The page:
Boris Johnson is under attack from all sides after his disastrous attempt to attack President Obama for being "part-Kenyan" and for having the temerity to replace a bust of Winston Churchill with another of his heroes, Martin Luther King.

Churchill's grandson (an old friend of Bojo's apparently) spoke for the nation when he said:

“Boris Johnson has really bogged it and showed himself up as an ocean-going clot.”

Churchill's bust, by the way, has not been chucked in the skip, but has been moved to another part of the White House which President Obama passes every day on his way into the Oval Office. 

Boris Weighs The Options

Boris Johnson has been having a hard time in the press over recent days with much of the criticism focusing on his character and personal life.

But my complaint about Boris is that he's a complete 'chancer' whose views change like the weather to suit his purpose or which country he's in perhaps.

Compare this extract from an article in The Sunday Telegraph in which Boris 'celebrates' the liberation of Palmyra with Boris's comments from September 2013 compare President Assad to Adolf Hitler.   

Bravo for Assad – he is a vile tyrant but he has saved Palmyra from Isil (The Telegraph - 28 March 2016)

The Syrian regime, with military help from Russia, is succeeding where the West has failed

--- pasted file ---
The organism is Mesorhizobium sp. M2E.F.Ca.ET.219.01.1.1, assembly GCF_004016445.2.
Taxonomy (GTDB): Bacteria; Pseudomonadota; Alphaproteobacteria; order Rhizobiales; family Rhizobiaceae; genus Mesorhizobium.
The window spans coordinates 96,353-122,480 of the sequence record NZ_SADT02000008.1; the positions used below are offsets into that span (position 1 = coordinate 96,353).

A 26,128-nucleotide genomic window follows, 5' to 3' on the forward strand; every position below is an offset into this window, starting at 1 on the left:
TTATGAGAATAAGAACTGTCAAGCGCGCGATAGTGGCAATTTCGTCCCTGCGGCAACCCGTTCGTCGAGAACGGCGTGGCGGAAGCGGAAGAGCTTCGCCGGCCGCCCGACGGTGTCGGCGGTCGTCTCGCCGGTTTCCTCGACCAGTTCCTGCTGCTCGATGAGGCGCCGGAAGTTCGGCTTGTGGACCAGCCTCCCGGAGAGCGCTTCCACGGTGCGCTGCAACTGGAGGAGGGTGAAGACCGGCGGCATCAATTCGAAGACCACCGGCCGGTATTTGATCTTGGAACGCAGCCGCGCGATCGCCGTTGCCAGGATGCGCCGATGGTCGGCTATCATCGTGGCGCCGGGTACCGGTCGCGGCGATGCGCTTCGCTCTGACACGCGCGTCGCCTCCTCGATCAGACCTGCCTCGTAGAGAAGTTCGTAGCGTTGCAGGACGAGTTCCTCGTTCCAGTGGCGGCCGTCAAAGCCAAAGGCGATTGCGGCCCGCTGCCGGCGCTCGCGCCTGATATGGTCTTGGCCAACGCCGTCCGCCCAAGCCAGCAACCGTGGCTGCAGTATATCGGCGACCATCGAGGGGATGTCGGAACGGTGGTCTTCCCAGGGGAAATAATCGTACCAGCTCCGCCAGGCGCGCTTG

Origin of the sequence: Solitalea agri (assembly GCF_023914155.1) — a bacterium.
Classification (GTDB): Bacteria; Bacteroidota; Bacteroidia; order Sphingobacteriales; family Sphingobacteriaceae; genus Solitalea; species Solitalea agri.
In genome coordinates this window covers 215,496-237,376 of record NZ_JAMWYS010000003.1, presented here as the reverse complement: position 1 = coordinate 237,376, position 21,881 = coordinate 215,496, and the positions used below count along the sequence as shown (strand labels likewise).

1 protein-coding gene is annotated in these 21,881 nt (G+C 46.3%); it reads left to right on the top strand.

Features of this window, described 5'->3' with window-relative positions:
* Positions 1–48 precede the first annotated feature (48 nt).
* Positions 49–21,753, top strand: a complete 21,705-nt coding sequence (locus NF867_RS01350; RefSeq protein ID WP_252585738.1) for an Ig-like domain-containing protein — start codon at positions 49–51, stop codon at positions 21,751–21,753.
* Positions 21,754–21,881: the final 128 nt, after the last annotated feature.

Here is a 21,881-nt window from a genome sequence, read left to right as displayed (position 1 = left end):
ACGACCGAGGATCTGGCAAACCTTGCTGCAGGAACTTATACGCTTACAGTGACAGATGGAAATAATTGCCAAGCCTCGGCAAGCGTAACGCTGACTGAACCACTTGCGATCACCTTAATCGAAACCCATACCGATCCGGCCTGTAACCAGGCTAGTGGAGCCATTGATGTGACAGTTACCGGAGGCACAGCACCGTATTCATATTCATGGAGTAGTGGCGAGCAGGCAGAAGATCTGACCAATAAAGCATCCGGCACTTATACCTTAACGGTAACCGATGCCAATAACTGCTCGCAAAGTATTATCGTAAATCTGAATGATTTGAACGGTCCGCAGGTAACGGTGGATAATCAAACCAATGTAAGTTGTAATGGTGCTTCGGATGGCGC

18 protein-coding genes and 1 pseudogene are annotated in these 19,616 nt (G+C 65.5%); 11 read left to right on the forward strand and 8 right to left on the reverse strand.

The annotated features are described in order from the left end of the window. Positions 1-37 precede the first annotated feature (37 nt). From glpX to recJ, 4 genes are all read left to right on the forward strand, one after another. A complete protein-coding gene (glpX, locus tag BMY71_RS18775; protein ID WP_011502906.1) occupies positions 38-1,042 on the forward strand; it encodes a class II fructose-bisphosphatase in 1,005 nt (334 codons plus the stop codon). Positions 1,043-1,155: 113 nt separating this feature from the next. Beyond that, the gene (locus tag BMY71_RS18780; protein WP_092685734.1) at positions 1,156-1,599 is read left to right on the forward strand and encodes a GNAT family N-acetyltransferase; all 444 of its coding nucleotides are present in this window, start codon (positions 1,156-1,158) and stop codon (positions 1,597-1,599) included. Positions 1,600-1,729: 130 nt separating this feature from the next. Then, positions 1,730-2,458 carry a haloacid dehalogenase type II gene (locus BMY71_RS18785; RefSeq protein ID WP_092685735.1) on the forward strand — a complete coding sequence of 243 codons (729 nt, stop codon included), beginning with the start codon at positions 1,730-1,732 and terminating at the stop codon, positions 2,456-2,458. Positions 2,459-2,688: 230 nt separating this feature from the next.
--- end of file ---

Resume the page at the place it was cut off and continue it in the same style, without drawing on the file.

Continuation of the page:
I suppose it is bizarre to feel such joy at the military success of one of the vilest regimes on earth. But I cannot conceal my elation as the news comes in from Palmyra and it is reported that the Syrian army is genuinely back in control of the entire Unesco site.

There may be booby traps in the ruins, but the terrorists are at last on the run. Hooray, I say. Bravo – and keep going. Yes, I know. Assad is a monster, a dictator. He barrel-bombs his own people. His jails are full of tortured opponents. He and his father ruled for generations by the application of terror and violence – and yet there are at least two reasons why any sane person should feel a sense of satisfaction at what Assad’s troops have accomplished

The Metro - 3 September 2013
The west should not make the same mistakes with Syria as it did with Nazi Germany, Boris Johnson has said, as he compared Bashar al-Assad to Adolf Hitler.

The mayor of London wants MPs to ‘think again’ on military intervention in Syria if Congress backs US president Barack Obama’s call for strikes after last month’s suspected chemical weapons attack.

Mr Johnson, echoing David Cameron’s comments last week, said a targeted bombing campaign would show that ‘in the end, when a tyrant decides to use unlawful weapons, gas, to murder innocent civilians, we will not stand idly by’.

Now on balance it's a good thing that the Islamic State are no longer in control of Palmyra, but this is not a cause for celebration because Syria's civil war is down to President Assad's tyrannical regime and his ruthless use of the army to suppress  demands for political change.

And for all the harm done to rare archeological artefacts in Palmyra, this is as nothing compared to the treatment of the Yazidis many of whom have been killed, with women and children sold into slavery.